The central government support is mostly provided by the Publication Industry Promotion Agency of Korea of the Culture, Sports and Tourism Ministry, which is broadly equivalent to Japan’s Sport Agency and Cultural Affairs Agency. The promotion agency pours about 450 million won (about ¥45 million) into 88 bookshops across South Korea each year to assist with projects such as developing cultural programs and building shelves that attractively display books. This agency also organizes seminars that offer guidance on the running of a bookstore.
Another legal revision in 2021 obligates local governments to urge libraries to give community bookstores priority when purchasing new books.
Vital social role
According to culture ministry statistics, South Korea’s publishing market in 2021 amounted to about ¥706 billion, or a little over 40% of the Japanese market. Textbooks and study-aid books account for a relatively high proportion of this market, and the magazine and paperback markets remain undeveloped.
The central government is supporting efforts to reenergize the publishing industry itself, which is the foundation of the bookstore business. It has set up Paju Book City, a complex in northwestern South Korea that is home to numerous companies involved in the entire publishing process. The government is also devoting resources to improving the translation of books so they can be shared with audiences around the world, much like South Korean movies and television dramas are. In Japan, South Korean literature – dubbed K-lit – has been riding a wave of popularity in recent years, especially since the release of a Japanese translation of “Kim Jiyoung, Born 1982,” a story depicting the challenges a woman faces in her daily life.
“There are limits to the support administrative authorities can provide, so what we really need is bookstores that can stay in business,” the head of the Publication Industry Promotion Agency said. “That won’t be possible unless people want to go to these stores.”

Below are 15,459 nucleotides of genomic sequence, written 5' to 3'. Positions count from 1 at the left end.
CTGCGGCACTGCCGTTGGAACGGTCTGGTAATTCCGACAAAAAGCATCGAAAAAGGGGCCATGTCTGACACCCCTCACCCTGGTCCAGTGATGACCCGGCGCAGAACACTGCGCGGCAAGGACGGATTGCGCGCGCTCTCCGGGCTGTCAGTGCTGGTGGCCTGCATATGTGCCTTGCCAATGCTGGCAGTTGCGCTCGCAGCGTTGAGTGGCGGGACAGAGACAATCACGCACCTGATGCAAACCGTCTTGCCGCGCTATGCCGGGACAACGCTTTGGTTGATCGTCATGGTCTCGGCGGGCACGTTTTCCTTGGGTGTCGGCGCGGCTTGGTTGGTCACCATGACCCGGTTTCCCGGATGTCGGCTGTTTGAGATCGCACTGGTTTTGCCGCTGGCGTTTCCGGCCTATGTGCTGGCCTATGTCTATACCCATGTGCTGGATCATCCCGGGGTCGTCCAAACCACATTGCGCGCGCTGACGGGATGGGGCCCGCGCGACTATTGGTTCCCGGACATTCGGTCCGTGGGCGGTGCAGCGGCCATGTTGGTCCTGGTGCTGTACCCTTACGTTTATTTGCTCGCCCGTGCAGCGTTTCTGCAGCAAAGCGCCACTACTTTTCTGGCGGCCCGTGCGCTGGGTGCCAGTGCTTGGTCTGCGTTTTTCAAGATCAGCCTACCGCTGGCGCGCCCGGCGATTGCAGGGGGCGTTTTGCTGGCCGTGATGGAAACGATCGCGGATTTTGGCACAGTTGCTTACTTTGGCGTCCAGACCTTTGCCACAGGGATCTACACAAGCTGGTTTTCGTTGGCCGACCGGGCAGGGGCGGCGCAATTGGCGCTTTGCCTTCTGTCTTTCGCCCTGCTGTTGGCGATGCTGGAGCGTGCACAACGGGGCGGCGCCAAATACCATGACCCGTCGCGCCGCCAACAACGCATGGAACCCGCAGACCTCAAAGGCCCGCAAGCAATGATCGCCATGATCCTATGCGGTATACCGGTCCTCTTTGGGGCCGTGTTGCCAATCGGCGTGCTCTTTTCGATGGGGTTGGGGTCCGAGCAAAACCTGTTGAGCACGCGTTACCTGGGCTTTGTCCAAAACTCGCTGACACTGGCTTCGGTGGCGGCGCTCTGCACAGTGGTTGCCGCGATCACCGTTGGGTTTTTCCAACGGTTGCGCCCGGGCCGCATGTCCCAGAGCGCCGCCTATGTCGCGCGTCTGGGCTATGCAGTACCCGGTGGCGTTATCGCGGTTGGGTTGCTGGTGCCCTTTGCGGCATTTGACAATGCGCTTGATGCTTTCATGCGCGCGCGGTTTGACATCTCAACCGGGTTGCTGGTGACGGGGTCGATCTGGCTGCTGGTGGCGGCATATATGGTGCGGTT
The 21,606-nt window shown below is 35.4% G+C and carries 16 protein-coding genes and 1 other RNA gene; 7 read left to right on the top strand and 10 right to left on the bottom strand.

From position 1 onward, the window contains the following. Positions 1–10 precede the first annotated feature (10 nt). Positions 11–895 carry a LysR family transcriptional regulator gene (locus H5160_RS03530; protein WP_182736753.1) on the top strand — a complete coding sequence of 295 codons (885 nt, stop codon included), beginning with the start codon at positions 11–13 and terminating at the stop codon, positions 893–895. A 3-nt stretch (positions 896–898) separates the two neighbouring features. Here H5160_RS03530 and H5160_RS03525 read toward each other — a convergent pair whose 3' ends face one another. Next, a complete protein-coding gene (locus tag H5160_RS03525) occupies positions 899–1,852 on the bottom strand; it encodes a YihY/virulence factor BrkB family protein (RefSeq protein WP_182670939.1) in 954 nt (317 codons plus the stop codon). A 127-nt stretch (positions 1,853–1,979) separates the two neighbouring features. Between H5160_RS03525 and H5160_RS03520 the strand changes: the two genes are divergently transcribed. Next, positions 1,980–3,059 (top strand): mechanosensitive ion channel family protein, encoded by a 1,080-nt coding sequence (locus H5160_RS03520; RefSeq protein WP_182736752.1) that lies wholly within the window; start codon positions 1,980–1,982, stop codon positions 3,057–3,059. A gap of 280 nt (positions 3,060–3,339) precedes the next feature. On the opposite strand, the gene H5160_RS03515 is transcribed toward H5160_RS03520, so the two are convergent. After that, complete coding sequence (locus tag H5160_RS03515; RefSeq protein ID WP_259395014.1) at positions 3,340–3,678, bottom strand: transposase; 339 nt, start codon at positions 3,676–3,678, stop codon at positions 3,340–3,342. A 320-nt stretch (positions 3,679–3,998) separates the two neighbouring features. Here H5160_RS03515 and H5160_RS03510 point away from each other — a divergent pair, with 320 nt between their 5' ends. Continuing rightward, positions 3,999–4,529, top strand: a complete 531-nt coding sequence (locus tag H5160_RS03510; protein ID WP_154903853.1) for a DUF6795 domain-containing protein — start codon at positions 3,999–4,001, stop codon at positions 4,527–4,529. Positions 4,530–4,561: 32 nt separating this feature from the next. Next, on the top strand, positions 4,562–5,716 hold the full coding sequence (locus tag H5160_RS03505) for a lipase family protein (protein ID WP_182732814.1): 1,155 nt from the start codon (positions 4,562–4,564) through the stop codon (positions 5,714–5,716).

The agency chief added that bookstores ultimately will aim to operate independently. “Community bookshops are playing a social role as cultural facilities,” the chief said.
Japan numbers still falling
The declining number of bookstores in Japan shows no sign of slowing. According to a survey by the Japan Publishing Organization for Information Infrastructure Development, a Tokyo-based industry group of publishing-related companies, 15,602 bookstores were operating in Japan in 2013, but this figure had dropped by more than 20% to 11,952 in 2021.
The Japan Publishing Industry Foundation for Culture, a general incorporated foundation formed by domestic publishers, bookstores, book and magazine wholesalers and other bodies, has calculated that 456 of Japan’s 1,741 municipalities – or 26.2% of the nation’s cities, wards, towns and villages – do not have a single bookstore. Sluggish sales of paperbacks and magazines, which were a major pillar supporting local bookstores, amid increasing use of the internet, has been a major factor behind this situation.
When bookstore numbers decline, people can lose opportunities to interact and meet others. However, the reality is that measures to support booksellers in Japan are – unlike in South Korea – being shouldered largely by private companies in the publishing industry.